One of the churches itself has disappeared, on a site where there had been a chalk church in the 11th century (in the Marsh, building stone is always in short supply). The same chalk was reused to rebuild the church in 1837, but then the church fell into disuse, and the whole lot was swept away in the 1990s. The Victorian font remains, in the demarcated footprint of the building, carefully covered to avoid being soiled – a trace element of old respect. The only songs heard at St Edith’s now are the cheering carollings of passerines, or the cawings of rooks, the Anglican bird par excellence with their sable plumage and stately walk, for all the world like 18th century divines.
By far the most impressive remaining element in that churchyard is the storm-battered, human-battered yew that bulks above graves that never feel the sun – huge, lopsided, and missing the top half of its trunk. Judging from the thickness of some of the lateral branches it must have been 50-60 feet tall. Almost perfectly round cones the size of tennis balls strew its sun-starved feet, destined 99% of them to fail, but below them, the roots of the parent tree reach deep into England. The tree may have been a sapling when the chalk church was built. Yews elsewhere can be thousands of years old; this one is ‘just’ several hundreds. They were a symbol paradoxically of immortality and mortality before even Christianity was heard of hereabouts. We planted small yews in our garden around a statue of Pan; they’ll outlast us, and maybe even our 180 years-old house, swelling slowly with toxic berries year on patient year, until some day the sea breaks in, and the whole coast moves west.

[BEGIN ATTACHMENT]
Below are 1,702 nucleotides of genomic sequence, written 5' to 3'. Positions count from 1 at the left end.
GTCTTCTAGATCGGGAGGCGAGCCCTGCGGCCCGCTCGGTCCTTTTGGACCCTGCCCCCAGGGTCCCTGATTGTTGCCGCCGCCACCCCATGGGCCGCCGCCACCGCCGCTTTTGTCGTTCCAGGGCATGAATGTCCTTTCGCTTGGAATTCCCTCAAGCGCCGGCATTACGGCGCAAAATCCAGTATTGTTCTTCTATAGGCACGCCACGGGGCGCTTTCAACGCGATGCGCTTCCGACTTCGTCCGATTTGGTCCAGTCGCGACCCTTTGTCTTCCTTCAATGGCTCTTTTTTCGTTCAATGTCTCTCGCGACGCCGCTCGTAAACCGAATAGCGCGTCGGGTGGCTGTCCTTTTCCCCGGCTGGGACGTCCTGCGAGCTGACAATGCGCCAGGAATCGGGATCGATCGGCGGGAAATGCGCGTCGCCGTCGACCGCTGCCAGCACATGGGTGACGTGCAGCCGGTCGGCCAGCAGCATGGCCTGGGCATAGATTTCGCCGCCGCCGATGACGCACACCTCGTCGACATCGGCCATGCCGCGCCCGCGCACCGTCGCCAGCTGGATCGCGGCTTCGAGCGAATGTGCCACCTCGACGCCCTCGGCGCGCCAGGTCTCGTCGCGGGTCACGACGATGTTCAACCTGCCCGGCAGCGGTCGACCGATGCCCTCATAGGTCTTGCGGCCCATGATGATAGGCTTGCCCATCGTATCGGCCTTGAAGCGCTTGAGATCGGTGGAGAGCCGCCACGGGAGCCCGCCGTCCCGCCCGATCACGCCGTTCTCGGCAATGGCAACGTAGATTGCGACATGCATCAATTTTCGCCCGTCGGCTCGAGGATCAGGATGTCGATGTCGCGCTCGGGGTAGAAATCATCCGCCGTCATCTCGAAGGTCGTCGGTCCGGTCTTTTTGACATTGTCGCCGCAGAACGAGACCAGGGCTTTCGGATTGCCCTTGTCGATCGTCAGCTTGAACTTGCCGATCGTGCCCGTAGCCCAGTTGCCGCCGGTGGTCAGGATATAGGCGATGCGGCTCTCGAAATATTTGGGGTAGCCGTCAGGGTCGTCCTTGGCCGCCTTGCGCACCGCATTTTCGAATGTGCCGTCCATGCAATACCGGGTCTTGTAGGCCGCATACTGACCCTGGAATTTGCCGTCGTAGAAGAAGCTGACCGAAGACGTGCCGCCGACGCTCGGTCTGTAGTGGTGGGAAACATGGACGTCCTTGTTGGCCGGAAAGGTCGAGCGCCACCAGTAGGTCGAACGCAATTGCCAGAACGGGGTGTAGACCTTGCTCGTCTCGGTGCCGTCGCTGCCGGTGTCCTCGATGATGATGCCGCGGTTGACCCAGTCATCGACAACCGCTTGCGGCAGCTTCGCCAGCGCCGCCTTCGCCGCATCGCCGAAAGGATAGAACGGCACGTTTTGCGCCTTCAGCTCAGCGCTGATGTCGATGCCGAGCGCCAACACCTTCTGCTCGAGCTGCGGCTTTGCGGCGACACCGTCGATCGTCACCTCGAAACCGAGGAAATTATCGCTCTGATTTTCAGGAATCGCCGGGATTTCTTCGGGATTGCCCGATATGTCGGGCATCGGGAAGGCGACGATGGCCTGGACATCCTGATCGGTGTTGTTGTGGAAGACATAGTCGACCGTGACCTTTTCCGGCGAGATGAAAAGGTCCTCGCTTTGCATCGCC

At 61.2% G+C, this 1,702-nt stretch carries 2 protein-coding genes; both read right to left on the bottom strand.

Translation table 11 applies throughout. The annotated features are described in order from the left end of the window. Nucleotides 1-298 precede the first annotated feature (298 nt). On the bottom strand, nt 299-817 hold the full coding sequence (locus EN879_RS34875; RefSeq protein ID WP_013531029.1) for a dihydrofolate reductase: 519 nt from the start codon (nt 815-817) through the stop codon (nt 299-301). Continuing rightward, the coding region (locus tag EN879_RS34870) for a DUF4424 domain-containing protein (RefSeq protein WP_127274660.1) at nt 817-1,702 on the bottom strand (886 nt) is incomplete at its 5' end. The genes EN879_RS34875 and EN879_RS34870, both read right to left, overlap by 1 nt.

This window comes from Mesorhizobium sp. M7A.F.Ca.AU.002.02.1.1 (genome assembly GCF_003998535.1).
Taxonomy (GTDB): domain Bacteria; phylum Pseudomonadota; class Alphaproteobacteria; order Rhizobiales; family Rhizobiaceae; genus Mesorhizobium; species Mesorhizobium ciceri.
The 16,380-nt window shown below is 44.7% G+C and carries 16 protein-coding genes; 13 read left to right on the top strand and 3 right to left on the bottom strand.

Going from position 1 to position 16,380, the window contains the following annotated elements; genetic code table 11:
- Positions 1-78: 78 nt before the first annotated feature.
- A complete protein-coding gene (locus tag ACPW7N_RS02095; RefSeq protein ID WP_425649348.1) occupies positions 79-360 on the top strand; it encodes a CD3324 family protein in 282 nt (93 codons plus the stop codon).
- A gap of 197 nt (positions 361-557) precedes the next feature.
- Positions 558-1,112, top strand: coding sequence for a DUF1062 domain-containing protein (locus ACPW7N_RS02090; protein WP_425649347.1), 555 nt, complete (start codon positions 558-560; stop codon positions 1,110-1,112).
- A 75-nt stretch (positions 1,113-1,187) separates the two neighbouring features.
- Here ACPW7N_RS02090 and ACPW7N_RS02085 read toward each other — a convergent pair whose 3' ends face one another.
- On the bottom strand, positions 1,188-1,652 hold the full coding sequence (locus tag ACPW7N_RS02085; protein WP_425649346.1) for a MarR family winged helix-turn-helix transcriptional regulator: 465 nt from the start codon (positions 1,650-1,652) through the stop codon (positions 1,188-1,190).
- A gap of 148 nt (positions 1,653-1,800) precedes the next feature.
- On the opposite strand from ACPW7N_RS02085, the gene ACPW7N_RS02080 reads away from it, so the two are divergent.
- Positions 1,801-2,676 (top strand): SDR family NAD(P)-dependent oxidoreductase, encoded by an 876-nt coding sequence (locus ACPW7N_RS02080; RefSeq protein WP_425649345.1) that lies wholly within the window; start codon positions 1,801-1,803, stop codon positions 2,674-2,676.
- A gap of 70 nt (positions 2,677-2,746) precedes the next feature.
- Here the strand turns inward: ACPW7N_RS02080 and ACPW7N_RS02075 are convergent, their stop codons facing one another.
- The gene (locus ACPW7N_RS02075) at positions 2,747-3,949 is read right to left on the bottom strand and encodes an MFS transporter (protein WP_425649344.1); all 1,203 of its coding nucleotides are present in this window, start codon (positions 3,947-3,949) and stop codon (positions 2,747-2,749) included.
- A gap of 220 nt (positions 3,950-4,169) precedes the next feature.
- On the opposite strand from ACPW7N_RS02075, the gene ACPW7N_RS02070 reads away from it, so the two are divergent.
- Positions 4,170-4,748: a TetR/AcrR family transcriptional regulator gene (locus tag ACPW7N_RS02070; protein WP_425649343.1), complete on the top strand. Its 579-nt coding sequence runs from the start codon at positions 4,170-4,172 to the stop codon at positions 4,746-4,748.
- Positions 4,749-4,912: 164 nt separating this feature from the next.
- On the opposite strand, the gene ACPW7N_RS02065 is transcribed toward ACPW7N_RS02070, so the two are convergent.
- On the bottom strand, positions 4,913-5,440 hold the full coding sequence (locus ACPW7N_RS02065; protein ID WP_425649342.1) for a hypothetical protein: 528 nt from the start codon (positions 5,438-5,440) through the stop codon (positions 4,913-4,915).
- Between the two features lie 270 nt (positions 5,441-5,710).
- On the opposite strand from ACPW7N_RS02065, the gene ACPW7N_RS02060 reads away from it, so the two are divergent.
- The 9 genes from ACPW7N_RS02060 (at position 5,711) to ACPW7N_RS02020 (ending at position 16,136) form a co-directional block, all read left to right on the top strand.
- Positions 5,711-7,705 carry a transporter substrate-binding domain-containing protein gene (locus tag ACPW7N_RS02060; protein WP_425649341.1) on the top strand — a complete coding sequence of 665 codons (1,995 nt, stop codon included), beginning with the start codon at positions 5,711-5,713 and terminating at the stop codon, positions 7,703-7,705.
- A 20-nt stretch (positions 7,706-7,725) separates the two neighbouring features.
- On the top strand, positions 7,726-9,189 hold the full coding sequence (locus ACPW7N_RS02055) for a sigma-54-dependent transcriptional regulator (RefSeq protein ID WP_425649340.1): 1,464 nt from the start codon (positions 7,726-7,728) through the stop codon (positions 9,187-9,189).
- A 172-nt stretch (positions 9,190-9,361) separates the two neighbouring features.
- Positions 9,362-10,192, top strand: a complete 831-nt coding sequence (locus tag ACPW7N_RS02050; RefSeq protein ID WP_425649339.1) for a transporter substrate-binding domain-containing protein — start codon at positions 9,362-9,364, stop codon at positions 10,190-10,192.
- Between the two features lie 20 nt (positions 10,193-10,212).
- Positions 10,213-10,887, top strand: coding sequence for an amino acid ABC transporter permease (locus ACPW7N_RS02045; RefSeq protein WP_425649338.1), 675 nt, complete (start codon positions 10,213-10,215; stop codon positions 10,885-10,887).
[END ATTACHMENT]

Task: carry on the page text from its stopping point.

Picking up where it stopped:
Another of the churchyards has even more impressive yews, with a different bark. At St Edith’s the bark is rough but evenly stippled – brown-red and in places silvery. At St John the Baptist, the trunks are dark-brown and deeply grooved, almost snakelike, as though many trees have fused, and the resultant superorganism has a purposeful life of its own. One stunted tree twists impressively around a much larger one in an attempt to snatch some light, with results suggesting physical deformity – except that you can feel the tree is vigorous, and when you stroke its trunk, beneath the dry and papery texture there is a sense of some giant thrum. The equally funereal ivy that starts up some can be a strangler of lesser trees, but it has met its match in these, its thickest roots and stems no match for these leviathans of longevity.
Pedalling home eventually, gratefully under the sun again, past new-leafed hawthorns, over glinting rivers, overflown by birds who don’t even see me, or much care even if they do. Nature is cold, indifferent, inhuman, like Auden’s avifauna in The Fall of Rome, who
Unendowed with wealth or pity,
Little birds with scarlet legs,
Sitting on their speckled eggs,
Eye each flu-infected city.
But it is also beautiful – maybe all the more so for reminding us of our relative insignificance.